I even wore it during yoga classes. I washed the headband about once a month, and the hair every second month – it didn’t seem to get dirty. So easy!

Well before I imagined starting Hair for Hats I was a huge advocate for the product. I even took this video as part of my video diaries through chemo: 

After a couple of months, I sought to get another one as a back up - in case my fringe got ratty from so much wear. There was only one problem: no stock! I kept trying, month by month, but no blonde colours were available. A few months later there was – I quickly ordered it in two blonde variants, noting my original colour was still not in stock. I also bought two as gifts for strangers - wanting to spread the love.

This time when the package arrived I was beyond disappointment – the new fringes were narrower than the first and the colours were too light and the other too brassy. I took them to a hairdresser to dye them, but they weren’t able to get it to the nice colour of my original fringe. By this time I’d finished chemo and I gave up. My original fringe had lasted the journey, so I didn't need a second one anyway. 

Looking back every photo I was in for a year long period, I am wearing that fringe. In a couple of photos that I am wearing a beanie or "softie" without the fringe, I cringe.

It reinforces how wearing a fringe under my headwear made such a difference to my entire experience of chemo, and even my memory of it. My family only saw my bald head once. And I remember seeing the shock in their eyes at that quick glance. Of course I saw myself that way whenever I showered. But then I could put my fringe and softie back on, and forget about it again.

My oncologists and the wig library staff were surprised when I walked in with my fringe and hat, and then removed it to demonstrate this marvellous creation.

“Someone has to make these!” I told them. They agreed. I then caught wind there was a company in Melbourne Confident Locks making custom made pieces using a person’s own hair bound to a headband - with the hair worn at the back under beanies. Pretty amazing option to have a wig piece with your own hair - particularly if you have long beautiful hair! But that was different to what I liked about my fringe - with a small amount of hair framing the front of the face. It was also a much more expensive option ($500) and I heard the headband was thicker and hotter, and hair couldn’t be removed for washing the headband. The wig library staff had asked them to come up with a cheaper, lighter option but they hadn’t managed to come through with an option. “Maybe I can look into it” I told them. 

As I developed the idea – seeking out ethical sources of human hair, researching importing special hair wefting sewing machines and classes to learn the skill, talking to manufacturers of machine wefted hair in Vietnam and India – I touched base with the wig library for more feedback and tips.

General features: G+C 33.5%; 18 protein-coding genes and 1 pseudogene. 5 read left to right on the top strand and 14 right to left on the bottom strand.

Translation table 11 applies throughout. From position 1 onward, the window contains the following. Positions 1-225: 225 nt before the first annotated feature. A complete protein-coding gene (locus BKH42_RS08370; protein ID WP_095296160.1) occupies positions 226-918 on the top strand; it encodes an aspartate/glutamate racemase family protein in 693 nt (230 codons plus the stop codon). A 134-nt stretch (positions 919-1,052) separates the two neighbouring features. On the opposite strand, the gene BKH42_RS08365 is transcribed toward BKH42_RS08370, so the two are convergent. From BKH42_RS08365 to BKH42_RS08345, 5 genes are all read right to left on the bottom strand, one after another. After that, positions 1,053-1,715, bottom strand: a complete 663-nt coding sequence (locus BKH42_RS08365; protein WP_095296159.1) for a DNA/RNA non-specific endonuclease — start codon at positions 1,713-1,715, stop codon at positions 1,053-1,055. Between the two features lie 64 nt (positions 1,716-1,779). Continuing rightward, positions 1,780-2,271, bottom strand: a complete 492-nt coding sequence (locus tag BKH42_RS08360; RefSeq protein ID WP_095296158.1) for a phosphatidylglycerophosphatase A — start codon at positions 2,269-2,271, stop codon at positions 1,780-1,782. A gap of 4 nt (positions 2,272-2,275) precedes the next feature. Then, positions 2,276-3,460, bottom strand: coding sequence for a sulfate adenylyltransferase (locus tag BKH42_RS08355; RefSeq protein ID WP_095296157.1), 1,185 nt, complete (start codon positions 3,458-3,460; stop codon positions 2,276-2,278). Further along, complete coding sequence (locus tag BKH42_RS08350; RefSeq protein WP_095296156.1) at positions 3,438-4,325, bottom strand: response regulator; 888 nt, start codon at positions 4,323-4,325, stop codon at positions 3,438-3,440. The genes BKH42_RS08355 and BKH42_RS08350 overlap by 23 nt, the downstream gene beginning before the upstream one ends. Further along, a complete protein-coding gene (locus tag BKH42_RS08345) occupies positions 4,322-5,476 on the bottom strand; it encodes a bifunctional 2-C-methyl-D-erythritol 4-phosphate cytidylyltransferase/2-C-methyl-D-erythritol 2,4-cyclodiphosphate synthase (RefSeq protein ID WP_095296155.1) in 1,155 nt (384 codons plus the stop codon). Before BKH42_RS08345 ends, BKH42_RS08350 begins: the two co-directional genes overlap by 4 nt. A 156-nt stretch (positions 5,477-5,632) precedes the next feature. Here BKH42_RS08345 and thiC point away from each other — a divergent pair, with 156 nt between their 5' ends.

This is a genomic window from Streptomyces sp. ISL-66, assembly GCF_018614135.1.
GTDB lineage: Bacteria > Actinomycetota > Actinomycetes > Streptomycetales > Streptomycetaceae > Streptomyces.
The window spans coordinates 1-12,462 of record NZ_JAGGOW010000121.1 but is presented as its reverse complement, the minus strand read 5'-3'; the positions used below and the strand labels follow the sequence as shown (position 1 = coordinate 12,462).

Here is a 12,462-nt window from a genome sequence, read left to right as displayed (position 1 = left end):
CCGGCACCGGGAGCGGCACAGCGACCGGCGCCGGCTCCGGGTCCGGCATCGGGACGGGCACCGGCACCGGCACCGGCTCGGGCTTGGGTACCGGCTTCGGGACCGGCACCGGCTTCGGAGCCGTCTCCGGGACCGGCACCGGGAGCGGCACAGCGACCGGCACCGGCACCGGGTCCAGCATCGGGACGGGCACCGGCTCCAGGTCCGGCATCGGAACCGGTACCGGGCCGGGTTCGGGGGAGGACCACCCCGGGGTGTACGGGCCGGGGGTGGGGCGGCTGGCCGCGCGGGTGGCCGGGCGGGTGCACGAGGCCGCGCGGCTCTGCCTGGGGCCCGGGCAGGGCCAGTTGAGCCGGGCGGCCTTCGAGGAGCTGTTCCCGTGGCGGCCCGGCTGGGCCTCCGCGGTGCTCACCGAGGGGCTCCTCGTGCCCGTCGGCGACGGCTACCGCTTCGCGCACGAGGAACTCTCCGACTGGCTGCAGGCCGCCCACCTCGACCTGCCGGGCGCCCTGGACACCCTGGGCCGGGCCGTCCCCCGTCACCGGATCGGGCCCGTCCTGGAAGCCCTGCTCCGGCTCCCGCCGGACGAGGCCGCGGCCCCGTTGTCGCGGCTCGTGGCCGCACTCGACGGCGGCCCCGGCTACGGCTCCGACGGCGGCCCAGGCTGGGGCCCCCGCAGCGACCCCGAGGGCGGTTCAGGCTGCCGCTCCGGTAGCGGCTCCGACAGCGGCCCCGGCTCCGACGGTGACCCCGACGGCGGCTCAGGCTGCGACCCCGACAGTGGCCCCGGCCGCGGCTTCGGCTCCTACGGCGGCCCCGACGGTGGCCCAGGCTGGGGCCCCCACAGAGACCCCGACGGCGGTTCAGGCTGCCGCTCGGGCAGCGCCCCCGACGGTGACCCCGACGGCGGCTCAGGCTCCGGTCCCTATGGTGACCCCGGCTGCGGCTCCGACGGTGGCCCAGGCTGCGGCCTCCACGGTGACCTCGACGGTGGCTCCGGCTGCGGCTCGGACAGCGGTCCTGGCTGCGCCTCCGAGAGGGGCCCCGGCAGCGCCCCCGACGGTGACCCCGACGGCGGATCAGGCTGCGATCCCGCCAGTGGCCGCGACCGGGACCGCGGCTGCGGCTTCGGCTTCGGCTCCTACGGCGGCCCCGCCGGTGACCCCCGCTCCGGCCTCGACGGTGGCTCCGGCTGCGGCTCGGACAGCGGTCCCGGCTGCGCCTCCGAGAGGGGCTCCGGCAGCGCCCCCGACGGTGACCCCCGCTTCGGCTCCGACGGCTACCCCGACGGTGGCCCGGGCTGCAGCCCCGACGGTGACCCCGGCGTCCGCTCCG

I came to realise that making the fringe even wider would hide the sides of the face, which are the biggest give-aways for hair loss. Making the fringe a little bit longer too would mean that people could frame their face with it, and cut it to their style. They could cut it into a blunt fringes/ “bangs”, if that was their style. Or wear it at the side as longer fringe.

I then realised my design could be adapted for wearing at the front or back (or with two pieces, both front and back). This is a truly unique and innovative product.

I've more recently found "beanies with hair" on Etsy - hurrah for more options! But then you're stuck with always the same beanie, and once again it's only for hair at the back. 

I don't believe anyone else in the world is making a long side fringe for hair loss out of human hair.

It took a full year to get the business going. Conversations and meetings with Sustainable Salons (who collects, distributes and repurposes human hair from a network of salons in Australia and from the Ponytail Project), and the longest ever texting conversation on WhatsApp and experiments with my wonderful manufacture in Vietnam. Eventually we did it!

It’s what I see to be the perfect option, in seven beautiful colours – black, dark brown, light brown (undyed), honey blonde, platinum blonde, grey highlights, and strawberry/copper. Not too much choice – just the nicest colours in the nicest style, and with all the flexibility in the hands of the user.

I believe everything is a process in life, and that includes this design. I'm keen to keep improving it with feedback from users - so if you have any thoughts please do share them with me: 

Thank you so much for reading my story, and sharing the word about this wonderful option for hair loss.